Insulin, estrogen, testosterone, growth hormone, cortisone, and even brain chemicals all have an effect on increasing and decreasing the balance of Leptin in the body. I would strongly recommend that if you are concerned about your weight gain and/or increase in body fat, talk to your doctor about the feasibility of getting a comprehensive metabolic blood panel done to check ALL your hormone and metabolic levels. Besides having an imbalance in my Leptin levels, I also have an improper ratio of other hormones because I am post-menopausal. Personally, taking synthetic hormones over time resulted in unexplained bleeding and I am now looking for more natural ways to treat my hormone imbalances.
Blogger’s Personal Comments
Because I had low blood sugar most of my life, it was my habit to eat 4 - 6 small meals a day. However, this eating habit has probably played a role in my developing Leptin INSENSITIVITY (it may also be a genetic factor for me with diabetes in my family).
Look for foods that help increase your metabolism and burn fat like omega3 fish / fish oils, pulses (beans) and vegetables. Many of us know that omega-3 fatty acids in fish have been linked with a reduction in the risk of heart disease as well as improving cognitive abilities. In the right doses, they can also raise your metabolic rate and help you burn fat faster. I eat oily fish such as salmon (which has a relatively low mercury content) several times a week OR take a high-quality fish oil supplement daily. The challenge? Unfortunately, many types of fish are contaminated with mercury, while some fish oil supplements contain organic pollutants.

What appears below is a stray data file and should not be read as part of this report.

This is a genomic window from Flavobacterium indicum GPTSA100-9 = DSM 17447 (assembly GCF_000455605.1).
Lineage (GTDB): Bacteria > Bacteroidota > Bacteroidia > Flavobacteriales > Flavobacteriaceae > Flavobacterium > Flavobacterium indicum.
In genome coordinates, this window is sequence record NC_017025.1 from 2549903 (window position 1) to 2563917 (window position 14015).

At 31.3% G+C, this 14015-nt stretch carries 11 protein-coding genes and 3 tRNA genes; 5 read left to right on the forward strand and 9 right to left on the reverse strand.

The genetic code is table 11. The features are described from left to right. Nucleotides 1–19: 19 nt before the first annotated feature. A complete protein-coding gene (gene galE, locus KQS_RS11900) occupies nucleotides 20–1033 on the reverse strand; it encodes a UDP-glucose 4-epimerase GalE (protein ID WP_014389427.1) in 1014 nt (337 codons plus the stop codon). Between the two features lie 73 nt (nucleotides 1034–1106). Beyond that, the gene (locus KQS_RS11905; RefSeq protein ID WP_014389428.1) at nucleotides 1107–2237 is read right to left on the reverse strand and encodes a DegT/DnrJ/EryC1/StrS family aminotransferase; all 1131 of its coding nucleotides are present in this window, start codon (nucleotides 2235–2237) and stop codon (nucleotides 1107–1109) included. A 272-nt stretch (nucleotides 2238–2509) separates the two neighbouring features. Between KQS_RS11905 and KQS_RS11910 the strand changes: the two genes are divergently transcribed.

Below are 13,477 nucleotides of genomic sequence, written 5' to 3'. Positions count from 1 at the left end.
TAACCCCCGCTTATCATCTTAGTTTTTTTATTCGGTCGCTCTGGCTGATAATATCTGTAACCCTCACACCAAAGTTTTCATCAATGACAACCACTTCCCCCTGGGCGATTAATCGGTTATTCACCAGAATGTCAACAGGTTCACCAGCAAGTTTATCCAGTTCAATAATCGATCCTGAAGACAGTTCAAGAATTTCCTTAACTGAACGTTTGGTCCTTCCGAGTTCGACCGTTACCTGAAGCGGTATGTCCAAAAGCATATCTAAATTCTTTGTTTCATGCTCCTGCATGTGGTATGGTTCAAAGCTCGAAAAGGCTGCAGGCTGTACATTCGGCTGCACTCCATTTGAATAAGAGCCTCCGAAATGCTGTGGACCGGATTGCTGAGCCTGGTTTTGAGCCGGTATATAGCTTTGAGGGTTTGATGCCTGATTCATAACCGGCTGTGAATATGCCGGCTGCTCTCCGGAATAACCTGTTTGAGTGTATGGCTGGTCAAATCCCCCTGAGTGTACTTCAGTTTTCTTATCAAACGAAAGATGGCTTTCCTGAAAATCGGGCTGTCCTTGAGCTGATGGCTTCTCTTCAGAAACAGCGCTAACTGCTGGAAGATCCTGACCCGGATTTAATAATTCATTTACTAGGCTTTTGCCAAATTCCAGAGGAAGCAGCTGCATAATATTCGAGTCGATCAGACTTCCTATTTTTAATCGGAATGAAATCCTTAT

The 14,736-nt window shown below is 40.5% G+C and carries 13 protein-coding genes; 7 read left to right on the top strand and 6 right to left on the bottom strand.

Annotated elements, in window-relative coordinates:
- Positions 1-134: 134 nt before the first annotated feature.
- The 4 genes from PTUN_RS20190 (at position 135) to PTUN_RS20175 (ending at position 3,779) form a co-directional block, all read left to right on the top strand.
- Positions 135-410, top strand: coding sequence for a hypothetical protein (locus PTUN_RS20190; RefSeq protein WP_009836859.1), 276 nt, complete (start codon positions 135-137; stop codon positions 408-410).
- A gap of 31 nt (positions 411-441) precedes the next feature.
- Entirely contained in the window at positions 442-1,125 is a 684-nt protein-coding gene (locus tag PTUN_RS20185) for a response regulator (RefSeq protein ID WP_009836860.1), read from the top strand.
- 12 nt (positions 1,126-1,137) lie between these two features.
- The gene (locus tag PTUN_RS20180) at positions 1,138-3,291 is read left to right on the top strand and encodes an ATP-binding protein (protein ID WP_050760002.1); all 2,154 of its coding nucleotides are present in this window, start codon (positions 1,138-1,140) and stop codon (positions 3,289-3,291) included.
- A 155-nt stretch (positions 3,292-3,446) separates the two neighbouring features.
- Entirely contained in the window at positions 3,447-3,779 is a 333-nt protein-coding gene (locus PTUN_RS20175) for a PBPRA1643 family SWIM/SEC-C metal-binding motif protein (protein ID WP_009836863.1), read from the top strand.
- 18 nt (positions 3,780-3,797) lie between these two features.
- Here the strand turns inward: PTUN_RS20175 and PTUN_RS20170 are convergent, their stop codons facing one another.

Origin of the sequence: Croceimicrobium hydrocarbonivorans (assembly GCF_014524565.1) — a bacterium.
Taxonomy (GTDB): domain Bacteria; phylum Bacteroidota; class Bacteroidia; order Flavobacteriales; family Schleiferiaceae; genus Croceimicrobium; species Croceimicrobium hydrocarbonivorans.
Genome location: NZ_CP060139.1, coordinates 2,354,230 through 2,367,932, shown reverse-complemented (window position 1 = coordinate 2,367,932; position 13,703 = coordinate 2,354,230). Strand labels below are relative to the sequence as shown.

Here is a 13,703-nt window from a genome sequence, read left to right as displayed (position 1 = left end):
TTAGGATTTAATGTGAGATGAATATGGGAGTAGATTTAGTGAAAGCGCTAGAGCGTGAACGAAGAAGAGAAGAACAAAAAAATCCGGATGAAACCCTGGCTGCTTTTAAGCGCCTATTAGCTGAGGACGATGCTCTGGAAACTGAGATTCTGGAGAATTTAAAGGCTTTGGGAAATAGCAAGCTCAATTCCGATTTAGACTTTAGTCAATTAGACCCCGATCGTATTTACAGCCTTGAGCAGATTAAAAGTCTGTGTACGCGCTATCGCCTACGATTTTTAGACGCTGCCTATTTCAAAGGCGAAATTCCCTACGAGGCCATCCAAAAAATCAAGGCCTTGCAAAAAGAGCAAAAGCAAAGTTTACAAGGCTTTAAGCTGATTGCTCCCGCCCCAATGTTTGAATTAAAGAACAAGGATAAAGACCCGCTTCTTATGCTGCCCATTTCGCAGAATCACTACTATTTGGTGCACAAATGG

Side Note: interestingly, one of the symptoms of leptin insensitivity is sugar craving, which I don’t have.
It's NOT a Diet, but a Life Style Change!
If you are leptin resistant, you NEED to change the way you think about food, and HOW you eat. Even if your Leptin levels are NOT too high, these are good habits to aiding weight loss (minimizing unhealthy weight gain) as we age :
1. Breakfast IS the most important meal of the day and should contain protein. It is VERY important to eat protein with breakfast. Protein activates other satisfaction signals that will help you get through the day without overindulging in high-calorie foods. Just remember that protein keeps your hunger signal at bay because it takes longer to digest than carbs.
2. I don’t eat sugar and I don’t crave sugar, but many processed foods contain high-fructose corn syrup (includes almost all commercial baked goods, and most "whole grain" breads). Read labels!!! If it has fructose, put it down!
3. Eat more live foods / foods in the natural state. I cannot stress enough the importance of minimizing processed foods. You can do tons of research to find low glycemic and/or gluten free foods that have adequate amounts of fiber. Fiber helps your food digest more slowly which keeps your insulin levels from rising too quickly. [You also want to think about food providing energy and not being stored on your body as fat]. Bottom line: five to six servings of veggies a day.